Review: “The Expendables 3”

Sylvester Stallone once again heads the team in "The Expendables 3," here reviewed by film critic James Frazier.It took three tries, but Sylvester Stallone has finally done the unfortunate; he has turned his “Expendables” franchise into the lame, pandering celebrity parade that people thought the original would be. Though far from deep, the first two “Expendables” movies were superior genre flicks that wisely traded on their litany of brawny actors’ iconographies to add panache to routine shoot ‘em up action. The latest entry produces precious little of the unabashed, old school fun of its predecessors, instead brazenly lunging for an expanded audience unlikely to appreciate its charms.

Helmed by Australian director Patrick Hughes, this installment sees Stallone’s mercenary leader Barney Ross go head-to-head with Conrad Stonebanks (Mel Gibson). Returning are previous team members played by Jason Statham, Dolph Lundgren, and Randy Corture, with assistance from series newcomer Wesley Snipes, but after the first act they’re sidelined for new blood (not that any actual blood is shown in this PG-13 pic).  Using the specious reasoning that the older fellows have seen too much fighting, Ross unceremoniously fires them and hires a new batch of killing machine twenty-somethings.

Trouble is, they’re all presented and played with maximum blandness by a combination of unremarkable actors and remarkable professional fighters who simply can’t act, including Kellan Lutz of “Twilight” fame and Rhonda Rousey, a UFC heroine slipped in so that the trailers can present the film as more youthful and less masculine than it actually is (the Rousey Ruse doesn’t work). It’s not just that the older actors are better screen presences, even though they indisputably are, but that the newcomers, defined by the script in broad strokes such as “Computer Geek” and “Woman,” carry none of the war horses’ cultural cache, the key component to the series’ success. It’s fun to watch Stallone and Arnold Schwarzenegger (who also returns) and the rest dispatch bad guys because of the goodwill their films have built over the years, but by cramming the screen with new faces, the result is something watered down.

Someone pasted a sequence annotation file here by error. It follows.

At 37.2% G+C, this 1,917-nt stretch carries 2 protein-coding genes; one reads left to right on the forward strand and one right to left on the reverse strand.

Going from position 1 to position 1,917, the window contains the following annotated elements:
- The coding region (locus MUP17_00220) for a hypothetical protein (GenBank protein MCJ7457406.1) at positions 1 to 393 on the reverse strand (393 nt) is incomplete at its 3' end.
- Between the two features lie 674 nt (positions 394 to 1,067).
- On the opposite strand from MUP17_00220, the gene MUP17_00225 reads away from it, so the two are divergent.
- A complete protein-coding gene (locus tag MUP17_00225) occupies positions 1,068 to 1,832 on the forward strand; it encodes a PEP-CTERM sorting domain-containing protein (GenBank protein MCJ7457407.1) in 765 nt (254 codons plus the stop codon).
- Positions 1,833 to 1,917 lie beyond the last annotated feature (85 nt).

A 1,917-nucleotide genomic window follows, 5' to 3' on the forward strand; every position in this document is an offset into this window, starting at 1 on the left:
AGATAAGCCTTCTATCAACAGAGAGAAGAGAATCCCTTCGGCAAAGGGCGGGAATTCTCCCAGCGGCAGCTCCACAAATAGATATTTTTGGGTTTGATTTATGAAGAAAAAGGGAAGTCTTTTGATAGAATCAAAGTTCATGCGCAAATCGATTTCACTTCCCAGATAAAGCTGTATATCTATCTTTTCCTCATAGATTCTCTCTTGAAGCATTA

Characters played by old favorites aren’t the only element diluted this time around. Sporting a new PG-13 rating, “The Expendables 3” nonetheless contains what is likely a larger body count than the previous two entries combined. Even so, the mayhem is presented in such a way that even the hardest scenes could safely air on midday 1990s network TV. Hundreds of faceless goons fall to the team’s machine guns and throwing knives, but the sheer number of dead bad guys synthesizes with the distinct lack of bloodshed to give the action an unintentionally cartoonish feel. Even as the action is competently staged, it’s both relentless and featherweight, neither punishing nor more than mildly compelling.

Despite the sheer outrageousness of the violence, this is still the sort of film where the heroes butcher others by the dozen, only to be crestfallen and cosmically insulted when one of their own spends a few weeks in the hospital.

And then there’s Mel Gibson, whose off-screen exploits and on-screen manic, knowingly hammy persona should make him an ideal fit as the heavy here, but he’s shockingly generic, a boilerplate arms dealer who doesn’t even come across as particularly malicious. What a tragedy that the one-time A-lister can’t even come close to matching the performance quality of Jean-Claude Van Damme, whose karate-kicking antagonist in the second “Expendables” stole scenes and made for a thrilling one-on-one climax with Stallone, in contrast to this entry’s blasé finale fisticuffs.

In addition to Gibson and Snipes, Harrison Ford joins the cast, taking over for Bruce Willis, as does Antonio Banderas. Banderas is one of the few actors to receive a decent chunk of the film’s two hour run-time, and he has great fun as a verbose Spanish soldier jockeying for a spot on the team.

Doubtlessly “The Expendables 3” will be enjoyed by many who, if asked why, would cite their love of cinematic violence or an attachment to the stars that transcends little things like narrative. Yet the flaws add up to a movie many won’t actually admit to liking, taking that extra step to defend it as good. Stallone and company have nearly expended their small stock of ideas, and if this film is any indication, it’s looking like they shouldn’t bother reloading.